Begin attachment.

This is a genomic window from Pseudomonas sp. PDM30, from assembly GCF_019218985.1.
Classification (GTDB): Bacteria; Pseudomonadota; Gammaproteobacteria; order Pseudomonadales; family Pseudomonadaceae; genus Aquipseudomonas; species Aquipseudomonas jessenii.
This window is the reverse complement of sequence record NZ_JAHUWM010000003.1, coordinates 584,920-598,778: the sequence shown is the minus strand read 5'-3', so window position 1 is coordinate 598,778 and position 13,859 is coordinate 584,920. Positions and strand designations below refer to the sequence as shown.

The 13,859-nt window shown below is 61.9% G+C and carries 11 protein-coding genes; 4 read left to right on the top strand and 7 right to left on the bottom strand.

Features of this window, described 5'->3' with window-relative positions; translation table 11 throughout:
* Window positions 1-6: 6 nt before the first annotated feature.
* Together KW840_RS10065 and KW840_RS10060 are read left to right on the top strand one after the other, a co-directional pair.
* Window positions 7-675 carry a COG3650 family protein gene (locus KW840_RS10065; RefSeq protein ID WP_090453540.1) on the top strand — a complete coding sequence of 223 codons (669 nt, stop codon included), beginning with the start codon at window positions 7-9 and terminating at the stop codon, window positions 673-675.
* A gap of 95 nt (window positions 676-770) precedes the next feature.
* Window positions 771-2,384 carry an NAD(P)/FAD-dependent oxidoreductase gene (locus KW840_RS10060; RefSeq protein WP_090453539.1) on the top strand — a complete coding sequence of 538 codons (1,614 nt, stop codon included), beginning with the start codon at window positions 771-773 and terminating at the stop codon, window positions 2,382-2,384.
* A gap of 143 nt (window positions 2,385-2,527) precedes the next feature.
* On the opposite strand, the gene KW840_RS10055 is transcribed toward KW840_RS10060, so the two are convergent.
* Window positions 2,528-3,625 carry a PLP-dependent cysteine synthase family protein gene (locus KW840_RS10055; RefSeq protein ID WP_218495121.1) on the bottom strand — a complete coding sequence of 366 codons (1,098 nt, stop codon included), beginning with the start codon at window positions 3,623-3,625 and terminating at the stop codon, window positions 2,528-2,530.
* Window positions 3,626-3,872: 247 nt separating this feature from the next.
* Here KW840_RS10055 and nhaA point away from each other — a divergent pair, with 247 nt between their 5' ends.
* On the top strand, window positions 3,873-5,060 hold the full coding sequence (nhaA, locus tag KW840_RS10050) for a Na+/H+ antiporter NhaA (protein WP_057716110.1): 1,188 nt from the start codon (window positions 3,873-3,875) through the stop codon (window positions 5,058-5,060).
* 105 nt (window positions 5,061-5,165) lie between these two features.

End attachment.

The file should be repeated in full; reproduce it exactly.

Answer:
This is a genomic window from Pseudomonas sp. PDM30, from assembly GCF_019218985.1.
Classification (GTDB): Bacteria; Pseudomonadota; Gammaproteobacteria; order Pseudomonadales; family Pseudomonadaceae; genus Aquipseudomonas; species Aquipseudomonas jessenii.
This window is the reverse complement of sequence record NZ_JAHUWM010000003.1, coordinates 584,920-598,778: the sequence shown is the minus strand read 5'-3', so window position 1 is coordinate 598,778 and position 13,859 is coordinate 584,920. Positions and strand designations below refer to the sequence as shown.

The 13,859-nt window shown below is 61.9% G+C and carries 11 protein-coding genes; 4 read left to right on the top strand and 7 right to left on the bottom strand.

Features of this window, described 5'->3' with window-relative positions; translation table 11 throughout:
* Window positions 1-6: 6 nt before the first annotated feature.
* Together KW840_RS10065 and KW840_RS10060 are read left to right on the top strand one after the other, a co-directional pair.
* Window positions 7-675 carry a COG3650 family protein gene (locus KW840_RS10065; RefSeq protein ID WP_090453540.1) on the top strand — a complete coding sequence of 223 codons (669 nt, stop codon included), beginning with the start codon at window positions 7-9 and terminating at the stop codon, window positions 673-675.
* A gap of 95 nt (window positions 676-770) precedes the next feature.
* Window positions 771-2,384 carry an NAD(P)/FAD-dependent oxidoreductase gene (locus KW840_RS10060; RefSeq protein WP_090453539.1) on the top strand — a complete coding sequence of 538 codons (1,614 nt, stop codon included), beginning with the start codon at window positions 771-773 and terminating at the stop codon, window positions 2,382-2,384.
* A gap of 143 nt (window positions 2,385-2,527) precedes the next feature.
* On the opposite strand, the gene KW840_RS10055 is transcribed toward KW840_RS10060, so the two are convergent.
* Window positions 2,528-3,625 carry a PLP-dependent cysteine synthase family protein gene (locus KW840_RS10055; RefSeq protein ID WP_218495121.1) on the bottom strand — a complete coding sequence of 366 codons (1,098 nt, stop codon included), beginning with the start codon at window positions 3,623-3,625 and terminating at the stop codon, window positions 2,528-2,530.
* Window positions 3,626-3,872: 247 nt separating this feature from the next.
* Here KW840_RS10055 and nhaA point away from each other — a divergent pair, with 247 nt between their 5' ends.
* On the top strand, window positions 3,873-5,060 hold the full coding sequence (nhaA, locus tag KW840_RS10050) for a Na+/H+ antiporter NhaA (protein WP_057716110.1): 1,188 nt from the start codon (window positions 3,873-3,875) through the stop codon (window positions 5,058-5,060).
* 105 nt (window positions 5,061-5,165) lie between these two features.